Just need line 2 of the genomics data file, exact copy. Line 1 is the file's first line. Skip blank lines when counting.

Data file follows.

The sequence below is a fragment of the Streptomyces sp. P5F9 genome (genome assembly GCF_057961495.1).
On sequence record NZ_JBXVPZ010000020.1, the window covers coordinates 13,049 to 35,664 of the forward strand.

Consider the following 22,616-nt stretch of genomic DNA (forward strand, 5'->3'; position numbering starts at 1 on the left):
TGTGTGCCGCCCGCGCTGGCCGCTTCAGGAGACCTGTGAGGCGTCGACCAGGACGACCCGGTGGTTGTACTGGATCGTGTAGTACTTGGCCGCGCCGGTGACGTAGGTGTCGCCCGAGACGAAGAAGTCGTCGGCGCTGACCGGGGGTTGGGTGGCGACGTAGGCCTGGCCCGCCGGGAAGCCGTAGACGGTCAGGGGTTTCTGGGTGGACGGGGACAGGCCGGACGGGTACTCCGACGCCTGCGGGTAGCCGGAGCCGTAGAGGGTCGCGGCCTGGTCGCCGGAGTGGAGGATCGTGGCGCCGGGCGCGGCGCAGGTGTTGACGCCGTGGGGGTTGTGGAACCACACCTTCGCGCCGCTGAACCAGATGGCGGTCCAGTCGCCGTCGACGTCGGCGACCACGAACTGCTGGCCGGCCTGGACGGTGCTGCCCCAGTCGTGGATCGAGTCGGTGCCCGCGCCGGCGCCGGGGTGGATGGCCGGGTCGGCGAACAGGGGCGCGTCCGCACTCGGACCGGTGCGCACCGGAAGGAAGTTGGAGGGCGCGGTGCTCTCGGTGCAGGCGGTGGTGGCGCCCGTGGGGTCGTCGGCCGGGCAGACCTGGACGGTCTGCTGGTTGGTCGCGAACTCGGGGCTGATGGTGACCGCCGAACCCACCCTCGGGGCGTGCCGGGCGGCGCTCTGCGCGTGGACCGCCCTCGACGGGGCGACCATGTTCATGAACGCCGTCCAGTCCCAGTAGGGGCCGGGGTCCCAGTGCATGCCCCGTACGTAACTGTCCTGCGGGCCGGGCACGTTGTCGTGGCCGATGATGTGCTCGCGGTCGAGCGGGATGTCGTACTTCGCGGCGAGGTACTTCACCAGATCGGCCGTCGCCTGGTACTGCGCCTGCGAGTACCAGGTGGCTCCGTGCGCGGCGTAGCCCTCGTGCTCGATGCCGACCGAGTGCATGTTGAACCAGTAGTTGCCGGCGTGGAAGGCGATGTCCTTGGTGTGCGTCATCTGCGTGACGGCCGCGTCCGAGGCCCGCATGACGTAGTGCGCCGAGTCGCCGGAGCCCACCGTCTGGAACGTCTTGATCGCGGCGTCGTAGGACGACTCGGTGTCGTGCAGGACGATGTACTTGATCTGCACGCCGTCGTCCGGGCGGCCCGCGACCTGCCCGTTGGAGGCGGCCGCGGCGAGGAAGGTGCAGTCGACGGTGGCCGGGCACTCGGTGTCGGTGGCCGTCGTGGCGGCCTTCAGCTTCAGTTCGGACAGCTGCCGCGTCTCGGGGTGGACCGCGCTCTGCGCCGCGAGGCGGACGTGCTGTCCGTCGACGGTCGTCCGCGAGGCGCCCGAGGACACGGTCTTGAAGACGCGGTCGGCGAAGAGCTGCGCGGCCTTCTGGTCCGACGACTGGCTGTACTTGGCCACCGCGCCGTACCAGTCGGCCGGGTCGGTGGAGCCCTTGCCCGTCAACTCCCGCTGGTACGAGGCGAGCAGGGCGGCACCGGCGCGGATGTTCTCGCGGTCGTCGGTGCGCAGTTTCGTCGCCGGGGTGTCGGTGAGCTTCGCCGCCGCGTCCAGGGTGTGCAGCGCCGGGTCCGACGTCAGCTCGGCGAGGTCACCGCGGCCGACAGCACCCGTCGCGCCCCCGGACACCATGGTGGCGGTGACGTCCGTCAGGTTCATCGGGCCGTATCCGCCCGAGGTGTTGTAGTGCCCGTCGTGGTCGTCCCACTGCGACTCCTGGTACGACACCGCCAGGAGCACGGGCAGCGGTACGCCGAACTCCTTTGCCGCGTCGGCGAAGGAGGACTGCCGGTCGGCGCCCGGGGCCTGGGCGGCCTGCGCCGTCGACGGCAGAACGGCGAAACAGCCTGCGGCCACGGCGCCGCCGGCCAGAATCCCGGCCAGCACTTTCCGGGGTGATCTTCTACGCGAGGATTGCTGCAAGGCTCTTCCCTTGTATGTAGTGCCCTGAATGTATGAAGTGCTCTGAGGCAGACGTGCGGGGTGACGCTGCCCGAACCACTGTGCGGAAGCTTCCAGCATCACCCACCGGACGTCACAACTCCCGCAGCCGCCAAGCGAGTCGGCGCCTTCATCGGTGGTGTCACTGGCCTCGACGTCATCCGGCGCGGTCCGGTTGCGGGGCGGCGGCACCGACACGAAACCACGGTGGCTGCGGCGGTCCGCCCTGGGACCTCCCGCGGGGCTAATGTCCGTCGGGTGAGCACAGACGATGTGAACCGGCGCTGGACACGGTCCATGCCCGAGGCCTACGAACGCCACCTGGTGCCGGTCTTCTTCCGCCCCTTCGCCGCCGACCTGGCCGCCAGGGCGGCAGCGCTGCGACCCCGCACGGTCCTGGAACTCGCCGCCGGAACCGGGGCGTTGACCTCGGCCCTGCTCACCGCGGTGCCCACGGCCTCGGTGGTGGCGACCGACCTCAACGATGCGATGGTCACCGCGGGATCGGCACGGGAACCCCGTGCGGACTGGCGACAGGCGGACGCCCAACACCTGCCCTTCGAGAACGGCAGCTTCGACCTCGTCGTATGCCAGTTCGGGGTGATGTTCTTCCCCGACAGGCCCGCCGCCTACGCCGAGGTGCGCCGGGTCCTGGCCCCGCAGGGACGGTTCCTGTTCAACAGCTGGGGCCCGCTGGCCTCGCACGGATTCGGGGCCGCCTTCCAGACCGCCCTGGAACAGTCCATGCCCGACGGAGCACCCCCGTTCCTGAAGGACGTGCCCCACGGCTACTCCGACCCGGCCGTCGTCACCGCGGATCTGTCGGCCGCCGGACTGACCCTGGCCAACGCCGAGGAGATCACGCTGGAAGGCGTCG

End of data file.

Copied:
On sequence record NZ_JBXVPZ010000020.1, the window covers coordinates 13,049 to 35,664 of the forward strand.